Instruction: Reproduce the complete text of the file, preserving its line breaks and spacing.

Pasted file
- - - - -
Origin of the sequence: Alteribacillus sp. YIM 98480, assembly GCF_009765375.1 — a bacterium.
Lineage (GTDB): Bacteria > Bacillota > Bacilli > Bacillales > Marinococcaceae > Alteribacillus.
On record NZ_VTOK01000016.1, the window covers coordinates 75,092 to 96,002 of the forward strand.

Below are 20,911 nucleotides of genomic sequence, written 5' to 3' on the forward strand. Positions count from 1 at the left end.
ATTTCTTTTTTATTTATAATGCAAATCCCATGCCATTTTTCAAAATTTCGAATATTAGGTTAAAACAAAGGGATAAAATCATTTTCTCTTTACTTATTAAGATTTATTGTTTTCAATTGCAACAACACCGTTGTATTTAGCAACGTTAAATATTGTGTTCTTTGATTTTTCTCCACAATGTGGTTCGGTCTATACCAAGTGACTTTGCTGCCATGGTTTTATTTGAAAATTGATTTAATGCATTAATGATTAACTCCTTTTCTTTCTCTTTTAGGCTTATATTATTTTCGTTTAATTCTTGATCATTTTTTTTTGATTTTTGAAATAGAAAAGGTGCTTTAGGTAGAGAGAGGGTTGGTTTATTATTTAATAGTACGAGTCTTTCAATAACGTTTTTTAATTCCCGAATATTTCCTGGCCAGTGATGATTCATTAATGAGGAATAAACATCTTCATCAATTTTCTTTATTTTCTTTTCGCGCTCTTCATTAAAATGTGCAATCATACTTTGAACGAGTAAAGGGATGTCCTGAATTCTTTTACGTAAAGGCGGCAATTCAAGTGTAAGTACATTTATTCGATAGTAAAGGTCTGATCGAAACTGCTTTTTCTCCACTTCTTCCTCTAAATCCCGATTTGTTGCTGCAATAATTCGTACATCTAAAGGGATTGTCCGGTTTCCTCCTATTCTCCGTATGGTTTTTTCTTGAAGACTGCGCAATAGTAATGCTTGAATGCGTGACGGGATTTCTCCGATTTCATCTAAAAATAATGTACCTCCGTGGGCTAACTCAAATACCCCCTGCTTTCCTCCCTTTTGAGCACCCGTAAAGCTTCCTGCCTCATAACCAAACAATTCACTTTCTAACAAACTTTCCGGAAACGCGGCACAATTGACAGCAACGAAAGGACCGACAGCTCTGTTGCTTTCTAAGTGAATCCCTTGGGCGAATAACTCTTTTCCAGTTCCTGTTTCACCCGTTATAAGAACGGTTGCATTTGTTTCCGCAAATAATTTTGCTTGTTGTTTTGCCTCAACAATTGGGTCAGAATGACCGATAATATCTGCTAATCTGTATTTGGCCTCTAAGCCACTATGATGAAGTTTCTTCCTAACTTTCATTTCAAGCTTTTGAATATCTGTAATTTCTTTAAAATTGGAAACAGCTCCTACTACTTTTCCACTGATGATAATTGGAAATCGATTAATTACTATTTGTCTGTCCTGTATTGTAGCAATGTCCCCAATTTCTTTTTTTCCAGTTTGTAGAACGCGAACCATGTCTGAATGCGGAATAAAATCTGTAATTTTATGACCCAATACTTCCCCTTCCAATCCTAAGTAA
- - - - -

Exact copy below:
Origin of the sequence: Alteribacillus sp. YIM 98480, assembly GCF_009765375.1 — a bacterium.
Lineage (GTDB): Bacteria > Bacillota > Bacilli > Bacillales > Marinococcaceae > Alteribacillus.
On record NZ_VTOK01000016.1, the window covers coordinates 75,092 to 96,002 of the forward strand.

Below are 20,911 nucleotides of genomic sequence, written 5' to 3' on the forward strand. Positions count from 1 at the left end.
ATTTCTTTTTTATTTATAATGCAAATCCCATGCCATTTTTCAAAATTTCGAATATTAGGTTAAAACAAAGGGATAAAATCATTTTCTCTTTACTTATTAAGATTTATTGTTTTCAATTGCAACAACACCGTTGTATTTAGCAACGTTAAATATTGTGTTCTTTGATTTTTCTCCACAATGTGGTTCGGTCTATACCAAGTGACTTTGCTGCCATGGTTTTATTTGAAAATTGATTTAATGCATTAATGATTAACTCCTTTTCTTTCTCTTTTAGGCTTATATTATTTTCGTTTAATTCTTGATCATTTTTTTTTGATTTTTGAAATAGAAAAGGTGCTTTAGGTAGAGAGAGGGTTGGTTTATTATTTAATAGTACGAGTCTTTCAATAACGTTTTTTAATTCCCGAATATTTCCTGGCCAGTGATGATTCATTAATGAGGAATAAACATCTTCATCAATTTTCTTTATTTTCTTTTCGCGCTCTTCATTAAAATGTGCAATCATACTTTGAACGAGTAAAGGGATGTCCTGAATTCTTTTACGTAAAGGCGGCAATTCAAGTGTAAGTACATTTATTCGATAGTAAAGGTCTGATCGAAACTGCTTTTTCTCCACTTCTTCCTCTAAATCCCGATTTGTTGCTGCAATAATTCGTACATCTAAAGGGATTGTCCGGTTTCCTCCTATTCTCCGTATGGTTTTTTCTTGAAGACTGCGCAATAGTAATGCTTGAATGCGTGACGGGATTTCTCCGATTTCATCTAAAAATAATGTACCTCCGTGGGCTAACTCAAATACCCCCTGCTTTCCTCCCTTTTGAGCACCCGTAAAGCTTCCTGCCTCATAACCAAACAATTCACTTTCTAACAAACTTTCCGGAAACGCGGCACAATTGACAGCAACGAAAGGACCGACAGCTCTGTTGCTTTCTAAGTGAATCCCTTGGGCGAATAACTCTTTTCCAGTTCCTGTTTCACCCGTTATAAGAACGGTTGCATTTGTTTCCGCAAATAATTTTGCTTGTTGTTTTGCCTCAACAATTGGGTCAGAATGACCGATAATATCTGCTAATCTGTATTTGGCCTCTAAGCCACTATGATGAAGTTTCTTCCTAACTTTCATTTCAAGCTTTTGAATATCTGTAATTTCTTTAAAATTGGAAACAGCTCCTACTACTTTTCCACTGATGATAATTGGAAATCGATTAATTACTATTTGTCTGTCCTGTATTGTAGCAATGTCCCCAATTTCTTTTTTTCCAGTTTGTAGAACGCGAACCATGTCTGAATGCGGAATAAAATCTGTAATTTTATGACCCAATACTTCCCCTTCCAATCCTAAGTAA